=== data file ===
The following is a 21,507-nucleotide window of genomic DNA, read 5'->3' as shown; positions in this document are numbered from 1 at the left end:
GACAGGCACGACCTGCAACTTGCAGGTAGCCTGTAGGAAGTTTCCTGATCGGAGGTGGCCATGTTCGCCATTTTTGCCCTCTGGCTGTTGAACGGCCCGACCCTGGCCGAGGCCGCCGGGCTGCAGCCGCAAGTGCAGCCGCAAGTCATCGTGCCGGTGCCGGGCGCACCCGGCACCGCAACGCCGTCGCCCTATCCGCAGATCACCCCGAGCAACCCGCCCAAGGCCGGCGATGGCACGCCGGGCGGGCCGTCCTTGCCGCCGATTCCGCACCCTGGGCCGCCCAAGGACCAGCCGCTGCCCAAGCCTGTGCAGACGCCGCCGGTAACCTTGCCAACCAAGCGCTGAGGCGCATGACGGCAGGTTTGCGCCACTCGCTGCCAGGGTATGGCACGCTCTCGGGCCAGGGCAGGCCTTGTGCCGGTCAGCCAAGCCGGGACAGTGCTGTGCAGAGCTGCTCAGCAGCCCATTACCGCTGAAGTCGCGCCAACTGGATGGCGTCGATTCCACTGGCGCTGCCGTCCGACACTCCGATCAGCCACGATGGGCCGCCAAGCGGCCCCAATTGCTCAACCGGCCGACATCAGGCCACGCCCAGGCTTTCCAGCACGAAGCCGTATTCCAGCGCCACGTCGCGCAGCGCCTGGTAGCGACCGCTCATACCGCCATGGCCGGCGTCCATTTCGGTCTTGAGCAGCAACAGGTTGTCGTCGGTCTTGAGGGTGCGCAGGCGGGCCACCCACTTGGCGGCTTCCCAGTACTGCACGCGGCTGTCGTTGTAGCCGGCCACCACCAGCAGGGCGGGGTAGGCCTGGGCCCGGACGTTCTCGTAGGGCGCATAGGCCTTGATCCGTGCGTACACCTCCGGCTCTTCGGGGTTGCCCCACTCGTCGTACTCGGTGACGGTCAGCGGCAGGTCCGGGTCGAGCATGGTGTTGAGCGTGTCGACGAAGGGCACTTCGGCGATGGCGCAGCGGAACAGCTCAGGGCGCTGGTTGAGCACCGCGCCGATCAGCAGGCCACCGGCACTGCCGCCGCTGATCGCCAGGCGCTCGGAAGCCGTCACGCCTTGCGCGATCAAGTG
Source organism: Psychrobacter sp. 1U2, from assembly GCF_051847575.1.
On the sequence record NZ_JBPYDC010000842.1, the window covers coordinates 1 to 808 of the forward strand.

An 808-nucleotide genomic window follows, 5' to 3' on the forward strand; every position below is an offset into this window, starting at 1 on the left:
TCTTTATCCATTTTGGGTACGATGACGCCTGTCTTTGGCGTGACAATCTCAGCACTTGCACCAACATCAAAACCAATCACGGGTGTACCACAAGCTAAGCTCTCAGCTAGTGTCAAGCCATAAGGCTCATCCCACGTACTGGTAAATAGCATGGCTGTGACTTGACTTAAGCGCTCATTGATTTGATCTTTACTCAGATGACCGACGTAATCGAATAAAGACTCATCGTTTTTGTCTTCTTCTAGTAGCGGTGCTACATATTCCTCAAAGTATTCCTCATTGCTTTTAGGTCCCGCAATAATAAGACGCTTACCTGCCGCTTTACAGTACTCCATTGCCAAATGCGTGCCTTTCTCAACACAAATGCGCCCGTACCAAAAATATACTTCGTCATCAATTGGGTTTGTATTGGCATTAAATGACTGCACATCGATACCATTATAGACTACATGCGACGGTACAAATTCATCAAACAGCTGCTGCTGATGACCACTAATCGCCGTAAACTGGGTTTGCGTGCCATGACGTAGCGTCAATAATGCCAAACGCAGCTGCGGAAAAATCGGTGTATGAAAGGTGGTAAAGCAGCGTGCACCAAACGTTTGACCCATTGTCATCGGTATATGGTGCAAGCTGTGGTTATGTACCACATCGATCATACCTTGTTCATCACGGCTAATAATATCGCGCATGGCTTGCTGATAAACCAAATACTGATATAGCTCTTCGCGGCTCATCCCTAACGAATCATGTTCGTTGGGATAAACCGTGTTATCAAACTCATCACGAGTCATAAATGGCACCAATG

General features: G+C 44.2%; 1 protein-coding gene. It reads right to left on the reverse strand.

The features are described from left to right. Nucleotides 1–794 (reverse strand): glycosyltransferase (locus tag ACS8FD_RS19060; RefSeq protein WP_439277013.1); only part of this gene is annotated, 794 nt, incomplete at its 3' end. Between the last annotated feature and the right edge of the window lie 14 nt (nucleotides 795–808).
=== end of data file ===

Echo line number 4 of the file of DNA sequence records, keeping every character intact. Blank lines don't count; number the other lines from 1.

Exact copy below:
On the sequence record NZ_JBPYDC010000842.1, the window covers coordinates 1 to 808 of the forward strand.